U.S. and Chinese spy planes recently got dangerously close to one another in the disputed South China Sea.
A U.S. Navy P-3C Orion surveillance aircraft and a Chinese military surveillance aircraft came within 1,000 feet of one another near the contested Scarborough Shoal Wednesday, a U.S. official revealed to Reuters Thursday.
U.S. Pacific Command confirmed the incident.
U.S. Pacific Command spokesman Major Rob Shuford described the incident in the South China Sea as “unsafe,” while another official noted that the U.S. aircraft had to alter course to avoid colliding with the Chinese aircraft.
“The U.S. Navy P-3C was on a routine mission operating in accordance with international law,” Shuford added.
Although China has carried out provocative interceptions in the past, the U.S. Navy has yet to identify “malign intent” from the Chinese. The Chinese aircraft was a Shaanxi KJ-200 aerial early warning and control aircraft, not a fighter jet. China usually deploys its Shenyang J-11 and Chengdu J-10 fighters for interceptions.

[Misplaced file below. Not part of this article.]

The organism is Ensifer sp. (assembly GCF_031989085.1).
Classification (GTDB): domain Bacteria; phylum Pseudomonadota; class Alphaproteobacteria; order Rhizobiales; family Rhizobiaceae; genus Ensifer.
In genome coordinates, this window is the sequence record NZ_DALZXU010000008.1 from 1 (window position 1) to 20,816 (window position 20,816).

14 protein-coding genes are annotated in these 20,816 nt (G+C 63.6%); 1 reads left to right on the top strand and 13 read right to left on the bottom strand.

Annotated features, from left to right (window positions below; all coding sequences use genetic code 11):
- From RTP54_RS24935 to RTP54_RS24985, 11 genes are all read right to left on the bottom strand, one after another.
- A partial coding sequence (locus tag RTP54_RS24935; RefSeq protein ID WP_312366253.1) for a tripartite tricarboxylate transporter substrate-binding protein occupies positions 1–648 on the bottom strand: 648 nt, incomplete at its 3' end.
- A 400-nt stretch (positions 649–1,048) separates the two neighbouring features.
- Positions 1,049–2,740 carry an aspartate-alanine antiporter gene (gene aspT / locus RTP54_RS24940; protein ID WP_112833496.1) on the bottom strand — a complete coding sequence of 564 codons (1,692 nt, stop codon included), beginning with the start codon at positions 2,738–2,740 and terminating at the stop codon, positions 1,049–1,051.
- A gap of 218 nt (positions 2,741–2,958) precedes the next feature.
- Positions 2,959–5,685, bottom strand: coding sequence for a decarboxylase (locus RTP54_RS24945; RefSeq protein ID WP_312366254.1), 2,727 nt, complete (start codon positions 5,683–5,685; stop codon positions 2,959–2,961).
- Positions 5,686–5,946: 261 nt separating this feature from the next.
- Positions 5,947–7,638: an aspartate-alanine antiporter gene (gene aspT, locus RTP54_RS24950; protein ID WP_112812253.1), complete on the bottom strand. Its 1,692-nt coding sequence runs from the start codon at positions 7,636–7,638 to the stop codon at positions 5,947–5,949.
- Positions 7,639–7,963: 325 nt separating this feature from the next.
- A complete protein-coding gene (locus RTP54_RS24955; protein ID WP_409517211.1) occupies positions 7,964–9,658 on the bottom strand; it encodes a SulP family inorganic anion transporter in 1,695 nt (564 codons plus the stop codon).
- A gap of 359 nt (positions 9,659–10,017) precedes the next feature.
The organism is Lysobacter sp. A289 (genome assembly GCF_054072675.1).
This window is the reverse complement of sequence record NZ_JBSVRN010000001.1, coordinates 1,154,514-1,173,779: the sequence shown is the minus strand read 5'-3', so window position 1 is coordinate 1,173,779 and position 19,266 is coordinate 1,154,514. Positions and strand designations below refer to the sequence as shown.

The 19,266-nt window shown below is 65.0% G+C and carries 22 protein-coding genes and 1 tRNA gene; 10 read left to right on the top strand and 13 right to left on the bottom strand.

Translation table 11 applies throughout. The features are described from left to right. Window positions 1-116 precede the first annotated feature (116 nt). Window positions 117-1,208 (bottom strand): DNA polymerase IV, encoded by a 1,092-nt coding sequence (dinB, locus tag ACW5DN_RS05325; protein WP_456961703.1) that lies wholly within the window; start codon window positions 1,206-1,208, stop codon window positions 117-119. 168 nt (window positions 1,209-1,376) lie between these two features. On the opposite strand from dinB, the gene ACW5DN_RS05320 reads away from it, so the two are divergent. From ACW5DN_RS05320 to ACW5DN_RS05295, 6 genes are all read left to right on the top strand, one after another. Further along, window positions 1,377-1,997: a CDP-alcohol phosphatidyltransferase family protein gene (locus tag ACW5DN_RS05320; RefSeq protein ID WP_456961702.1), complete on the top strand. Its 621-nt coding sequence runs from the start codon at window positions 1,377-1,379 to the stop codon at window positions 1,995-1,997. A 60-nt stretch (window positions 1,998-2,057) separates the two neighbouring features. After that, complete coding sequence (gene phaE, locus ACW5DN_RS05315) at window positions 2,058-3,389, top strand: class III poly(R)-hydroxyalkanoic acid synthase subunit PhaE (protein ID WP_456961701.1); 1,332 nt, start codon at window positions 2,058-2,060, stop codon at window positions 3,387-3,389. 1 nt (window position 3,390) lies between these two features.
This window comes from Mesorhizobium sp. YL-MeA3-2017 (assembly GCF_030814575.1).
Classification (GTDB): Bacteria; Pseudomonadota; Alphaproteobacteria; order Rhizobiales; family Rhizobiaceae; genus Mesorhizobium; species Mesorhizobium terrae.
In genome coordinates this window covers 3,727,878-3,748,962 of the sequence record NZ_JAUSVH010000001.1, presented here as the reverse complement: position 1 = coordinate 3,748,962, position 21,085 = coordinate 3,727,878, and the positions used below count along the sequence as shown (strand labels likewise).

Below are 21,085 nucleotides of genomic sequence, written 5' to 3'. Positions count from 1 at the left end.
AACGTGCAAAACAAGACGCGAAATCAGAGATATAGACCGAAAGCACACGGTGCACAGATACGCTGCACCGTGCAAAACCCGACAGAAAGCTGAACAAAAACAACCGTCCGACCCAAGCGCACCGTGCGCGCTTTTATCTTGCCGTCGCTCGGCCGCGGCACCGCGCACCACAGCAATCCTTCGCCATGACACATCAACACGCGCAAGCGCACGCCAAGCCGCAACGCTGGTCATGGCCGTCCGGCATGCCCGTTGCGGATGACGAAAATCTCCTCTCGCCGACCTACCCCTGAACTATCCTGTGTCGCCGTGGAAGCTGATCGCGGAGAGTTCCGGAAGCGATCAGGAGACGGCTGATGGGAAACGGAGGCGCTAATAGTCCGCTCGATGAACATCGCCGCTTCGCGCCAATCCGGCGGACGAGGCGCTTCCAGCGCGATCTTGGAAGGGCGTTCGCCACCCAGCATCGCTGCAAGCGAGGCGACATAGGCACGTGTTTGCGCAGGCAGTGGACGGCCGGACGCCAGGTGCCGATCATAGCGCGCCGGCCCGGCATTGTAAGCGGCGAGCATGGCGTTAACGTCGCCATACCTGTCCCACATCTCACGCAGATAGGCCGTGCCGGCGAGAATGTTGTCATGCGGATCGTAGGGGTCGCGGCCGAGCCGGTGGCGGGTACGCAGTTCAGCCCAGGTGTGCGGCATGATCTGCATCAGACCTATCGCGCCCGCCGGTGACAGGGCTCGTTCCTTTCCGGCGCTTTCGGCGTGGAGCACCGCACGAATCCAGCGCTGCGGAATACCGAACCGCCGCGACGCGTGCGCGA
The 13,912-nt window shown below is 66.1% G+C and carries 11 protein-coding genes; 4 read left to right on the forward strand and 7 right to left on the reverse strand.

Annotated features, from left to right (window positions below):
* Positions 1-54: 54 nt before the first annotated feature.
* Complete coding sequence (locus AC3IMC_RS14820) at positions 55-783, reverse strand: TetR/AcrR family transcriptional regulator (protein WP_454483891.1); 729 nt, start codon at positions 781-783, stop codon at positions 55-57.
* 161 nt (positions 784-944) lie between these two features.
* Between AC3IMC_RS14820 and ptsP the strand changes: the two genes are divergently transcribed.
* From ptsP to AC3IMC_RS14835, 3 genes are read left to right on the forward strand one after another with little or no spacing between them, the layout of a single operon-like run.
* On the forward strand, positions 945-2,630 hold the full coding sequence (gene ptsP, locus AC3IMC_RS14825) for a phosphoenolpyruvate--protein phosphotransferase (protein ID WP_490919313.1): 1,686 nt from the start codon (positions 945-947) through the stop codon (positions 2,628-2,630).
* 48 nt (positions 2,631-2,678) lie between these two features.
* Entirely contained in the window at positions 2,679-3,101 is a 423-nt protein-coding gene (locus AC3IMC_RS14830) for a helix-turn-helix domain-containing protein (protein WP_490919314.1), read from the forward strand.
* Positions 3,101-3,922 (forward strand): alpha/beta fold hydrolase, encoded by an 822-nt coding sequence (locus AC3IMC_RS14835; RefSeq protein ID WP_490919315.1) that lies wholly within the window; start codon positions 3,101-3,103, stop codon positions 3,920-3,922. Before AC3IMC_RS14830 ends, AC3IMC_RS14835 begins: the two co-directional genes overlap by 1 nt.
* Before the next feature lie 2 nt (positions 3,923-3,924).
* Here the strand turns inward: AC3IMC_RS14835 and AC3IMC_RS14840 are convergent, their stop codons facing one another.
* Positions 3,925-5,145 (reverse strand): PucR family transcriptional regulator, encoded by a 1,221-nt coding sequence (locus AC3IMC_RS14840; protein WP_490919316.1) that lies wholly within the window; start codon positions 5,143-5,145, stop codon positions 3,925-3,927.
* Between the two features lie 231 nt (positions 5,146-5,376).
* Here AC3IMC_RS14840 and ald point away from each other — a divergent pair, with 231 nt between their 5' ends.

Two interceptions occurred last year, one in the South China Sea and one in the East China Sea. In the latter case, a Chinese J-10 fighter came within 100 feet of a U.S. Navy RC-135 reconnaissance aircraft.
While the incident may have been inadvertent, the issue will still be raised up the chain of command and investigated further.
“The Department of Defense and U.S. Pacific Command are always concerned about unsafe interactions with Chinese military forces,” Shuford explained. “We will address the issue in appropriate diplomatic and military channels.”
The Chinese version of the Global Times, citing Chinese defense officials, reported that the Chinese pilot acted in a “legal and professional manner.”
“We hope the U.S. side keeps in mind the present condition of relations between the two countries and militaries, adopts practical measures, and eliminates the origin of air and sea mishaps between the two countries,” defense officials told the paper.
The Chinese foreign ministry has yet to comment on the incident.
As military equipment is presently piling up in the South China Sea, it is unclear if this incident is a test of the new administration or a simple accident.
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